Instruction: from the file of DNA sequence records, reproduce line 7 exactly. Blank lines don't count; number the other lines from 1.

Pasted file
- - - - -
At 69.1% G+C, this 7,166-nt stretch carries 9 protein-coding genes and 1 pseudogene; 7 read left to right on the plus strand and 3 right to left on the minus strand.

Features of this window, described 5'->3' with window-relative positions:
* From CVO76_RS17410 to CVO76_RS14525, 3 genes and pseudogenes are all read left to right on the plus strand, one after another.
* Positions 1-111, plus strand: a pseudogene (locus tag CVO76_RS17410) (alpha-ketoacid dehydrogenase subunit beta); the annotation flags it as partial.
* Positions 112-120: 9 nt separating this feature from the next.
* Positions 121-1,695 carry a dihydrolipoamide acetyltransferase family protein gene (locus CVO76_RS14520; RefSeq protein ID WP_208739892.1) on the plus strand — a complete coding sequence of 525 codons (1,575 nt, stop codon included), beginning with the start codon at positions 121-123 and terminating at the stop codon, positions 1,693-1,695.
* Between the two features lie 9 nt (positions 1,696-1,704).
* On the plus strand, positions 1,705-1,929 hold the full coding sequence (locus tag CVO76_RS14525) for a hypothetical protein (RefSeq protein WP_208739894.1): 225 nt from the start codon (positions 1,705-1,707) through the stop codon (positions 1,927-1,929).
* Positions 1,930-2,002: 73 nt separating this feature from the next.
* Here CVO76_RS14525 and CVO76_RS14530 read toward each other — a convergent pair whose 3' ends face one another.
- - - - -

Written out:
* Between the two features lie 9 nt (positions 1,696-1,704).